Chatbot Challenges (and how to overcome them painlessly)

The best way to identify and analyse the challenges associated with Chatbot implementation (and to come up with some quick fixes that’ll get your chatbot back on track), is to break them down into digestible, bite-sized chunks. Some solutions are technical, some are pretty simple, and some may surprise you.

While you can keep some aspects of Chatbot management in-house, using external experts with experience of creating integrated chatbot/IVR/AI systems will give you better results, a more user-friendly system, and greater overall savings. So how can a specialist help you overcome your chatbot challenges? Here’s a quick breakdown.

  1. Making your chatbot affordable

Cost is going to be your #1 challenge, especially if you’re trying to sell the idea of a chatbot to the Board of Directors. Regardless of the business benefits of integrating a chatbot into your current business model, there is still the matter of who pays for it.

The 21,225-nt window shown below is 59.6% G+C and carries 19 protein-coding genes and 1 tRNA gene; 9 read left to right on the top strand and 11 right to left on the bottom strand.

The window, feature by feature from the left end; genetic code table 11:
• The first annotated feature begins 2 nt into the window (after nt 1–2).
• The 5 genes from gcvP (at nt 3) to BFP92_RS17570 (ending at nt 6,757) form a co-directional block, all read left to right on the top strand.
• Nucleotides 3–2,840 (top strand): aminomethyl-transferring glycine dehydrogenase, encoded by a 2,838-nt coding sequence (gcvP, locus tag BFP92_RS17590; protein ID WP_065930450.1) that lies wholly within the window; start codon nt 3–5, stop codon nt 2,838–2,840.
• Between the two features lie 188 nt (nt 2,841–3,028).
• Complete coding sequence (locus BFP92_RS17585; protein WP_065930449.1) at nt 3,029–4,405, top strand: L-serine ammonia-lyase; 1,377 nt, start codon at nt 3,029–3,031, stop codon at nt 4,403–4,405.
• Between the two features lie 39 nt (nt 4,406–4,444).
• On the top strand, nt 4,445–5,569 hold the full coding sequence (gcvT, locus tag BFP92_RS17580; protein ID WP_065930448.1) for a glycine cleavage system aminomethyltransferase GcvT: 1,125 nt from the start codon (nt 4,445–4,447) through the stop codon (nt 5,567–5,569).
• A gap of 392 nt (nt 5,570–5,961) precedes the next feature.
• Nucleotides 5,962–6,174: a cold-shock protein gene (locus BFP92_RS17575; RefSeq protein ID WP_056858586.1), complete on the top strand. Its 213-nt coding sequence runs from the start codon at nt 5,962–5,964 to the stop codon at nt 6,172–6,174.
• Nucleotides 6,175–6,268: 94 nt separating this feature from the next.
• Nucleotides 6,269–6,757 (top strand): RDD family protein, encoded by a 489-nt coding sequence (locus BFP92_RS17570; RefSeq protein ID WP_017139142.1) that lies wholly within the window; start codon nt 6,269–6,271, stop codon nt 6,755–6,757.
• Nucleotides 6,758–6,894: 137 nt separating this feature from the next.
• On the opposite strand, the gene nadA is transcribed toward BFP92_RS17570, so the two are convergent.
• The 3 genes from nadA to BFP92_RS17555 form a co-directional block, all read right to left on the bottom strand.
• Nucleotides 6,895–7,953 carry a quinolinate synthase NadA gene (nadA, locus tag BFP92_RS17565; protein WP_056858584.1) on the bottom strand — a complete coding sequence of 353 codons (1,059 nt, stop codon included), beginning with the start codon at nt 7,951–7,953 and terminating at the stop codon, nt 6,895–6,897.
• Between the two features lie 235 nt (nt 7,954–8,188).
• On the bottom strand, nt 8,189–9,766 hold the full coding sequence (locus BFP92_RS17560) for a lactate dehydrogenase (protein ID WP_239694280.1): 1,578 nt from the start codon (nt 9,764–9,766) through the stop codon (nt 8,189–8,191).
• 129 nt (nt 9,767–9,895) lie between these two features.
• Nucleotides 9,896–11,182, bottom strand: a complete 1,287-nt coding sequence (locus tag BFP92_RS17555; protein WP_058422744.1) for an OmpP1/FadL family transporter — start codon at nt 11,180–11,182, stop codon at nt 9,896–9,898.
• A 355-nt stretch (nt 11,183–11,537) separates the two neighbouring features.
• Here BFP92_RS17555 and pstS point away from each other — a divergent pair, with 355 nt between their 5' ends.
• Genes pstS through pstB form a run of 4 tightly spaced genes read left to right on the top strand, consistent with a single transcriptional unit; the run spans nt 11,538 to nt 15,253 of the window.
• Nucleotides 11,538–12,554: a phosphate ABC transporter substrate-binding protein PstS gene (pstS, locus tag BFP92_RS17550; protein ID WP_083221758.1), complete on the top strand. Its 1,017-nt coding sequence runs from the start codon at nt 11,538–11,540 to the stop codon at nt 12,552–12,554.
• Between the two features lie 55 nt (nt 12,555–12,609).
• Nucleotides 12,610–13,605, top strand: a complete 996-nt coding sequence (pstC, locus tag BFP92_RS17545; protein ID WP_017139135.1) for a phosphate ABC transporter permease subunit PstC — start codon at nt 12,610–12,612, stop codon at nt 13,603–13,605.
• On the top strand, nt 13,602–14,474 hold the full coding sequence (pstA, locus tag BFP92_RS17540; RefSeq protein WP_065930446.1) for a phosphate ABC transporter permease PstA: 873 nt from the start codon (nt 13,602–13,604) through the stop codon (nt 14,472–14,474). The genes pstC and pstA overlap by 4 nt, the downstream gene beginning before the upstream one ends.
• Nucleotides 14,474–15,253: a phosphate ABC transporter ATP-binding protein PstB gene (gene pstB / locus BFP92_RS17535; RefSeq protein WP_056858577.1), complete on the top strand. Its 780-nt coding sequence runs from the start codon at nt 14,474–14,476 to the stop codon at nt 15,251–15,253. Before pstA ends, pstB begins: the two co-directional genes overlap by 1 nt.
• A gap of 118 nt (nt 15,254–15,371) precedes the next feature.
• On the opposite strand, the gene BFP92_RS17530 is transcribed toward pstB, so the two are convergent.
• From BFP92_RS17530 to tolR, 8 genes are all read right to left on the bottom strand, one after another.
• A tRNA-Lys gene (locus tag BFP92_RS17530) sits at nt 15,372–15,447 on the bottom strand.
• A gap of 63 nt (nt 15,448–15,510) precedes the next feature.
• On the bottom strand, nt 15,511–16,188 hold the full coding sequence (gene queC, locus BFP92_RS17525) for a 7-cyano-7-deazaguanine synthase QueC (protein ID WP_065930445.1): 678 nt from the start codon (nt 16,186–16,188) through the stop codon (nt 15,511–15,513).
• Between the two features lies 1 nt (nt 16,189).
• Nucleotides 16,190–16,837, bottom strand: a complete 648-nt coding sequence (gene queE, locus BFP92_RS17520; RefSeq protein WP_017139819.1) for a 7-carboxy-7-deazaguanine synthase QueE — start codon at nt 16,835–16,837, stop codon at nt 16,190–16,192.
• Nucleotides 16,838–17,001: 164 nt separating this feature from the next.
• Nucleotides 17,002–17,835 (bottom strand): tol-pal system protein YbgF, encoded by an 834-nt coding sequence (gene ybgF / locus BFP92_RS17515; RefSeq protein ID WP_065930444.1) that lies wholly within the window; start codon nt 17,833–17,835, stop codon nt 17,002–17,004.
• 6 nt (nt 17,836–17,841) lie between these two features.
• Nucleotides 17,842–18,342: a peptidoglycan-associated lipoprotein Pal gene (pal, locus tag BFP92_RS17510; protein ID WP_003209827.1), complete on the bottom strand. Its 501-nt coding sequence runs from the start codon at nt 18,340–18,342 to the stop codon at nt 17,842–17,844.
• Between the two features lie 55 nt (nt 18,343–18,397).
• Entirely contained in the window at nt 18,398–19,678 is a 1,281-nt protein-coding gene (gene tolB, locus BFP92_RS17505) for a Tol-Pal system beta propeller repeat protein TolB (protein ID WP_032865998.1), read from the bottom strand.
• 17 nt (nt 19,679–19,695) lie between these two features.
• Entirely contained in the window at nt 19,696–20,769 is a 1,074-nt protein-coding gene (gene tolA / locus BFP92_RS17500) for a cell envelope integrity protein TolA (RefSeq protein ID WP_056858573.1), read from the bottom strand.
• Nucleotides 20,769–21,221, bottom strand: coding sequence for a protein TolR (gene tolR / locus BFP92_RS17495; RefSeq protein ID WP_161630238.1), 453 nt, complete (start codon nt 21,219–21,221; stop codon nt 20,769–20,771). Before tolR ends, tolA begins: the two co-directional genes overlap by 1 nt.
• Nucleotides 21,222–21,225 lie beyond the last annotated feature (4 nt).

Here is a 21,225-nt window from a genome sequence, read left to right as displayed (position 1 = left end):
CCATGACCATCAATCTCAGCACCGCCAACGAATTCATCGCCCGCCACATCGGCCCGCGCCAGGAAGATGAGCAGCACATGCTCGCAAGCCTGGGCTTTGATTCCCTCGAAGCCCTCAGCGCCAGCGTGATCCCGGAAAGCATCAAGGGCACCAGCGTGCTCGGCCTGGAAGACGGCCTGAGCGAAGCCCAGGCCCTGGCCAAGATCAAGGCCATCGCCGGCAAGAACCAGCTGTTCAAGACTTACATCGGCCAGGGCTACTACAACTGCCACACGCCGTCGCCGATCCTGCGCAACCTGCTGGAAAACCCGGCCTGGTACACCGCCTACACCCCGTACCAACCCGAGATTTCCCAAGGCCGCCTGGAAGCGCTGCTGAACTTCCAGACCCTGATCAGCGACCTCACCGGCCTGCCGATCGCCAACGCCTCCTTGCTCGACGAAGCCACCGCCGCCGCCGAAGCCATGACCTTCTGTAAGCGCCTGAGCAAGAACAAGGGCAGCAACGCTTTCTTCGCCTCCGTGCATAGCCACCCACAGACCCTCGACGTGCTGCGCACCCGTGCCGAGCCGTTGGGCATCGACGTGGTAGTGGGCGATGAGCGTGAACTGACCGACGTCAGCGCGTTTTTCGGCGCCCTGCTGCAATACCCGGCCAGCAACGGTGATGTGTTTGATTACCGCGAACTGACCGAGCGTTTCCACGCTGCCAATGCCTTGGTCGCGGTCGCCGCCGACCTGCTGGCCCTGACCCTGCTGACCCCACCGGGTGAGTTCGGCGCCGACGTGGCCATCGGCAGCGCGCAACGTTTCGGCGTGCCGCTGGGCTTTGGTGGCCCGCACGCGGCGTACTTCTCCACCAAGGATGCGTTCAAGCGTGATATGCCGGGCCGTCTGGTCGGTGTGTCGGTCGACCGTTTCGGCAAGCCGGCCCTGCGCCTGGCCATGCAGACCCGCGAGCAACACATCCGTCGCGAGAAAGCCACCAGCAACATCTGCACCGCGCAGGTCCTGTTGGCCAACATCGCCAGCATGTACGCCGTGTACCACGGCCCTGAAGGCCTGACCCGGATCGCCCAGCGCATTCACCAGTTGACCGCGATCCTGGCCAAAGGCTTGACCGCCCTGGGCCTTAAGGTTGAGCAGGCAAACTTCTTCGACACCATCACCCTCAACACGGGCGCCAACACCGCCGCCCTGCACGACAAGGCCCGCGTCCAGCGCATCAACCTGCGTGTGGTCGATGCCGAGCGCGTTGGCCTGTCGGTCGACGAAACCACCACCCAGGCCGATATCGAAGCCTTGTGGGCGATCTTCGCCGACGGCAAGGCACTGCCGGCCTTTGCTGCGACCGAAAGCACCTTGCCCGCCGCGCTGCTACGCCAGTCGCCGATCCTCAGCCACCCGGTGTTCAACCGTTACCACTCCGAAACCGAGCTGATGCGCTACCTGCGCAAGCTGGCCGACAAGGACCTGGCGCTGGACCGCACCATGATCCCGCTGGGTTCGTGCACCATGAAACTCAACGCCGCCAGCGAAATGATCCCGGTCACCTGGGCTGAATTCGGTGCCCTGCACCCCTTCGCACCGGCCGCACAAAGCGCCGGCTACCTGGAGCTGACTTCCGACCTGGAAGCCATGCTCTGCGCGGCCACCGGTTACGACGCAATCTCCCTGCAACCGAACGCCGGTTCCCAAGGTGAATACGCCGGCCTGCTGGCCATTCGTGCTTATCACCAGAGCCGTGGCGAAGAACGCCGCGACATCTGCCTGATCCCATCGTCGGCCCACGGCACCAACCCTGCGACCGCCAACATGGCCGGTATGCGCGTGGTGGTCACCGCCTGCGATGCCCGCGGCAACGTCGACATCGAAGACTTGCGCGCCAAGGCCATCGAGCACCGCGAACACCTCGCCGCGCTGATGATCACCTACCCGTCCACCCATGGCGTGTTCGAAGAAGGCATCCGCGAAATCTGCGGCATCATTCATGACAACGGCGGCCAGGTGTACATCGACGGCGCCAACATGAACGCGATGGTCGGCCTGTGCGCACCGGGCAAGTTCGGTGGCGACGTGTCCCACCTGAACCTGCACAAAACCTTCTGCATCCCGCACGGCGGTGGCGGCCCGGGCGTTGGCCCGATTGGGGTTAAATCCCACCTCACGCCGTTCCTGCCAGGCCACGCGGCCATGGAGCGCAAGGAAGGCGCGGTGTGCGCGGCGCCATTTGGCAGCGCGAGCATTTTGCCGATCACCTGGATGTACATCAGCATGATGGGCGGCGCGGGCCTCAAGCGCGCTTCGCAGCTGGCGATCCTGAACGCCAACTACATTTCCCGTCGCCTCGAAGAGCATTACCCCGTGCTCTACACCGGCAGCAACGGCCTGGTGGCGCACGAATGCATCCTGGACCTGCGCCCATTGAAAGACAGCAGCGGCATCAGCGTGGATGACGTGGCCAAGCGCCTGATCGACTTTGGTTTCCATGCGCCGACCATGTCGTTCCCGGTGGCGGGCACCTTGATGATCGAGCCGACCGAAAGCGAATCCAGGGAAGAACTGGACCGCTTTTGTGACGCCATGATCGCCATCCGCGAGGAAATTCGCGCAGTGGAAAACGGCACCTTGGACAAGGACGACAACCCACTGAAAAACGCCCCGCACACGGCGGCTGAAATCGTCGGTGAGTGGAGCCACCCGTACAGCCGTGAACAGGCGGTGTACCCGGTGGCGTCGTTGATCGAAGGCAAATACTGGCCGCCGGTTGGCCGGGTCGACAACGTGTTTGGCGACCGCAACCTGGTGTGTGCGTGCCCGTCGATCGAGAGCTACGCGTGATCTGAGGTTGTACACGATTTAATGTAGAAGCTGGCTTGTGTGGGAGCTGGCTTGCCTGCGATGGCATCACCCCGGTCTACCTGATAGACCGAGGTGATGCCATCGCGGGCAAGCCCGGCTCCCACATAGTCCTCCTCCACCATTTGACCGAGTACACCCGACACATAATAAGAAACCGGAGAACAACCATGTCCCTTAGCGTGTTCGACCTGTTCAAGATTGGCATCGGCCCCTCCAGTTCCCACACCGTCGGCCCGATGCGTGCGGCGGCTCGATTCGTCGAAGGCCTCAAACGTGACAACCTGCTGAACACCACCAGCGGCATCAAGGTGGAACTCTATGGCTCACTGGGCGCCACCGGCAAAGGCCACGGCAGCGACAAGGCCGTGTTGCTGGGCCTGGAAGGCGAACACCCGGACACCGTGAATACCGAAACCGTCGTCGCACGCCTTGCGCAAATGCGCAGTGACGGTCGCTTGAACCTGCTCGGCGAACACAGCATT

You may be considering building a chatbot yourself using free software. Not only will this result in an inferior product, the hidden costs will soon pile up, too. If you’re looking for more info as to why a free chatbot really isn’t free at all, you can check out our piece on why free chatbots will cost you more than you bargained for.

wallet held in a vice make chatbot affordable

Fortunately, professionally built chatbots aren’t as expensive as you may think. Particularly when you start crunching the numbers and do a cost-savings analysis. At Inform, bespoke Chatbot builds begin at around £10,000, including usage.

When you consider the fact that Self-Serve solutions can save hundreds of thousands annually (see our Edinburgh Council Case Study), that initial investment looks like a bit of a bargain.

So, in most cases, the problem is not that Chatbots are unaffordable, but that you have to sell the business case for the technology to your superiors. To help you out, we’ve compiled a bundle of key stats and figures that will help you make the case for investment in a Chatbot.

  1. Making your chatbot secure